This is brilliant account of author wherein he describes his years behind enemy lines in Japanese occupied Malaya. The author stays there for better part of second world war, organises resistance, participates in acts of sabotage, lives off the land, faces severe illness many a times, almost dies at least once, moves through jungles, rivers to survive n ultimately meets up with a submarine to escape. In between he is also a prisoner of war for sometime. An excellent account of survival n small t This is brilliant account of author wherein he describes his years behind enemy lines in Japanese occupied Malaya. The author stays there for better part of second world war, organises resistance, participates in acts of sabotage, lives off the land, faces severe illness many a times, almost dies at least once, moves through jungles, rivers to survive n ultimately meets up with a submarine to escape. In between he is also a prisoner of war for sometime. An excellent account of survival n small team action, the book is must read.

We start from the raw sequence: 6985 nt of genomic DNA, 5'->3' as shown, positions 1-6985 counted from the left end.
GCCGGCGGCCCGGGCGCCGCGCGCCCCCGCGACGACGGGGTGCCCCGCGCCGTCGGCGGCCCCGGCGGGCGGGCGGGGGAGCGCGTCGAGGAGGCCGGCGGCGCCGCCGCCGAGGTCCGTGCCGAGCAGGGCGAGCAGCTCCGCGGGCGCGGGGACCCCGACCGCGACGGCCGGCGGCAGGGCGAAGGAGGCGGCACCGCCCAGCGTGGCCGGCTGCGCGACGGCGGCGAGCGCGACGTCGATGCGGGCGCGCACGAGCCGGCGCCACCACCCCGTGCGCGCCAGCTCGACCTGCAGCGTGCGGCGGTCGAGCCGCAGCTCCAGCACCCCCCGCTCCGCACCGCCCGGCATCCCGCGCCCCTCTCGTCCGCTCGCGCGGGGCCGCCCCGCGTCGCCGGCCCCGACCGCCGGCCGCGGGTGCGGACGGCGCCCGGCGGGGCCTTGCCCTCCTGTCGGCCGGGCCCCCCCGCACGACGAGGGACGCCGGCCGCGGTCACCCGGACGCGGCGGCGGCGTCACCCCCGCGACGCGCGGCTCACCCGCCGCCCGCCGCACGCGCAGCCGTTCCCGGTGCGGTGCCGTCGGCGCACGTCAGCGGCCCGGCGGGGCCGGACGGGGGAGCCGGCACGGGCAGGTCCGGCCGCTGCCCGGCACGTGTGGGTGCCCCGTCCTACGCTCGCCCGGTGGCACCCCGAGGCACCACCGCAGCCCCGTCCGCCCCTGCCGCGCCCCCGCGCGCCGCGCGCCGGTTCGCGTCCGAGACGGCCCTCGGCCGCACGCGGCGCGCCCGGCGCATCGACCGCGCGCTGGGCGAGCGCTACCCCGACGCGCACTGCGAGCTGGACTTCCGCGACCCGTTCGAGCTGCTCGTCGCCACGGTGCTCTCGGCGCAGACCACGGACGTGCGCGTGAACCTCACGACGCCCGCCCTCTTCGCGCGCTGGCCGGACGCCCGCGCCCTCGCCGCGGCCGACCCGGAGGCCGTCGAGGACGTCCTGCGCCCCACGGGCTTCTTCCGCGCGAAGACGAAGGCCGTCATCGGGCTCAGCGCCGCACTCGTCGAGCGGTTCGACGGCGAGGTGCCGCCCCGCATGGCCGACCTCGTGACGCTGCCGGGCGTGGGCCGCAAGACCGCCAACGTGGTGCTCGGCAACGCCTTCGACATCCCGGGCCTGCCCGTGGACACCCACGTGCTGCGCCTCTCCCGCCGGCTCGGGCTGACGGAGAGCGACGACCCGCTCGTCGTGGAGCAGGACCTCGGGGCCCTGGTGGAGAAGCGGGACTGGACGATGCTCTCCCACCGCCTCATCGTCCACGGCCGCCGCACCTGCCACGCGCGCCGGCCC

9. 4 out of 5

    Gina Gallyot

    and so I finished it! though I did not want it to end. a journey through my country through the eyes of a foreigner forced to adapt to ways so familiar to me. I enjoyed his narrative style, precise recollections and optimistic plans even in the throes of raging fevers and grip of dysentry. His hope sttengthened because he had faith in the goodness of people. the jungle is indeed neutral but can become anything you want it to be.

  10. 5 out of 5

    Travis